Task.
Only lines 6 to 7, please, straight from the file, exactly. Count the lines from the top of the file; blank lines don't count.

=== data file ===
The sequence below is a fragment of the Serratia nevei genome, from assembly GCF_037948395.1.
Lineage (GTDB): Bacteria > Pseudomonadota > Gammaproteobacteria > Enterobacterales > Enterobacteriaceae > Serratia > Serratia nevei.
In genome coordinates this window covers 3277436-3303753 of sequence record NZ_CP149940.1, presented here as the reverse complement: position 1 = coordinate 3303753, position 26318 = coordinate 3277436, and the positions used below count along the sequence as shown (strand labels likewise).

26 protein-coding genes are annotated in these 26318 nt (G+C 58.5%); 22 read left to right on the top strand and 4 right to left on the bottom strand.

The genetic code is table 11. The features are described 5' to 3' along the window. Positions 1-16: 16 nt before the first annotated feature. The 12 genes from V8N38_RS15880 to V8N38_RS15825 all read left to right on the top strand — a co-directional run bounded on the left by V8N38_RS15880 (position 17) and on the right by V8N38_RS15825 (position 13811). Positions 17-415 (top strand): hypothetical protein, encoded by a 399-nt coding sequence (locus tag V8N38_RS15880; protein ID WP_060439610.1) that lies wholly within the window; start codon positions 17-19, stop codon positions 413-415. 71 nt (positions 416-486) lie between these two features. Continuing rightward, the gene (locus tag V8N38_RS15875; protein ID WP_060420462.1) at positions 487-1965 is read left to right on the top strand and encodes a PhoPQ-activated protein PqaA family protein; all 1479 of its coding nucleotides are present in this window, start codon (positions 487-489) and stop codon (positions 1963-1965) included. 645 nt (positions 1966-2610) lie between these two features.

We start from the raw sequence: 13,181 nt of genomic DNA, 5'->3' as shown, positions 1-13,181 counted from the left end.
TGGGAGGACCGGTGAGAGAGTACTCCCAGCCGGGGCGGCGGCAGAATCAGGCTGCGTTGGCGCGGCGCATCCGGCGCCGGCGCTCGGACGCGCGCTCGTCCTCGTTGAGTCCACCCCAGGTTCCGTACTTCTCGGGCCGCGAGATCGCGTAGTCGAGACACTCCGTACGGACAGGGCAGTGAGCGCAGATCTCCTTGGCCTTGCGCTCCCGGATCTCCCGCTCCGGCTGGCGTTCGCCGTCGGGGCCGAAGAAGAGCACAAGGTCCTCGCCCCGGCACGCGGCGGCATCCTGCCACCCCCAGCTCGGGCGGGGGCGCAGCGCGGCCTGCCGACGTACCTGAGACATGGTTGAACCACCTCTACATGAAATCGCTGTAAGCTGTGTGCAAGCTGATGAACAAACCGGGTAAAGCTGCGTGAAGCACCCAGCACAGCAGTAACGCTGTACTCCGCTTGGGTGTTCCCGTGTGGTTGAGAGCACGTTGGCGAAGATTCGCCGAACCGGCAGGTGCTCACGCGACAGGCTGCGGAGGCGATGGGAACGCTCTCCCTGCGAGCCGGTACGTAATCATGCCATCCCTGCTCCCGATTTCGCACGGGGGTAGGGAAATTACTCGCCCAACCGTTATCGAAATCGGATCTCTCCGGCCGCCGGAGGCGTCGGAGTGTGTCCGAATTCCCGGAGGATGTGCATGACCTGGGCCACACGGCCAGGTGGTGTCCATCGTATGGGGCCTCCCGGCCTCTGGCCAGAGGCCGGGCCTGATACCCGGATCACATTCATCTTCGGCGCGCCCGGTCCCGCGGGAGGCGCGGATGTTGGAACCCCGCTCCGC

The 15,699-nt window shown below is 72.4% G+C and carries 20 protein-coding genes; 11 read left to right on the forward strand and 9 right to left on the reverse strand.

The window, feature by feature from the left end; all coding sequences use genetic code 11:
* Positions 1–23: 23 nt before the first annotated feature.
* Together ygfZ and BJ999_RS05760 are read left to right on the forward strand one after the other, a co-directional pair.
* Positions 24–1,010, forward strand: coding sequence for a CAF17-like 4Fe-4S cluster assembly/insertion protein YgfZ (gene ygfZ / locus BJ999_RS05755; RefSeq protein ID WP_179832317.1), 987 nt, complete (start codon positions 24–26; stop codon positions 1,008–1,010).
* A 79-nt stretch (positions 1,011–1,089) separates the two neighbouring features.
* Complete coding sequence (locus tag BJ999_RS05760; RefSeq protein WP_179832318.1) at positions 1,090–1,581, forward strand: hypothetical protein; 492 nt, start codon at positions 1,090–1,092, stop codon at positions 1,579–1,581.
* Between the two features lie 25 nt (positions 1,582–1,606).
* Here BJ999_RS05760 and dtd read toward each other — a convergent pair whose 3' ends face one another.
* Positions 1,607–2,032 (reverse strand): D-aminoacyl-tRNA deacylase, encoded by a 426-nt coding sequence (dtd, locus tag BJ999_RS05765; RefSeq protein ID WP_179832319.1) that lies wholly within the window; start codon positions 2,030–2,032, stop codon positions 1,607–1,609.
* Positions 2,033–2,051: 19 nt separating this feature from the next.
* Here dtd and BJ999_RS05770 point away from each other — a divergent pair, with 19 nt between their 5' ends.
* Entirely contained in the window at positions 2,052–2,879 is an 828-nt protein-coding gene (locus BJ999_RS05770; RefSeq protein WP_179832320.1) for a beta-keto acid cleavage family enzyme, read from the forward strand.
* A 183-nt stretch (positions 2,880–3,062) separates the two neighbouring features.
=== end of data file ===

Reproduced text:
We start from the raw sequence: 13,181 nt of genomic DNA, 5'->3' as shown, positions 1-13,181 counted from the left end.
TGGGAGGACCGGTGAGAGAGTACTCCCAGCCGGGGCGGCGGCAGAATCAGGCTGCGTTGGCGCGGCGCATCCGGCGCCGGCGCTCGGACGCGCGCTCGTCCTCGTTGAGTCCACCCCAGGTTCCGTACTTCTCGGGCCGCGAGATCGCGTAGTCGAGACACTCCGTACGGACAGGGCAGTGAGCGCAGATCTCCTTGGCCTTGCGCTCCCGGATCTCCCGCTCCGGCTGGCGTTCGCCGTCGGGGCCGAAGAAGAGCACAAGGTCCTCGCCCCGGCACGCGGCGGCATCCTGCCACCCCCAGCTCGGGCGGGGGCGCAGCGCGGCCTGCCGACGTACCTGAGACATGGTTGAACCACCTCTACATGAAATCGCTGTAAGCTGTGTGCAAGCTGATGAACAAACCGGGTAAAGCTGCGTGAAGCACCCAGCACAGCAGTAACGCTGTACTCCGCTTGGGTGTTCCCGTGTGGTTGAGAGCACGTTGGCGAAGATTCGCCGAACCGGCAGGTGCTCACGCGACAGGCTGCGGAGGCGATGGGAACGCTCTCCCTGCGAGCCGGTACGTAATCATGCCATCCCTGCTCCCGATTTCGCACGGGGGTAGGGAAATTACTCGCCCAACCGTTATCGAAATCGGATCTCTCCGGCCGCCGGAGGCGTCGGAGTGTGTCCGAATTCCCGGAGGATGTGCATGACCTGGGCCACACGGCCAGGTGGTGTCCATCGTATGGGGCCTCCCGGCCTCTGGCCAGAGGCCGGGCCTGATACCCGGATCACATTCATCTTCGGCGCGCCCGGTCCCGCGGGAGGCGCGGATGTTGGAACCCCGCTCCGC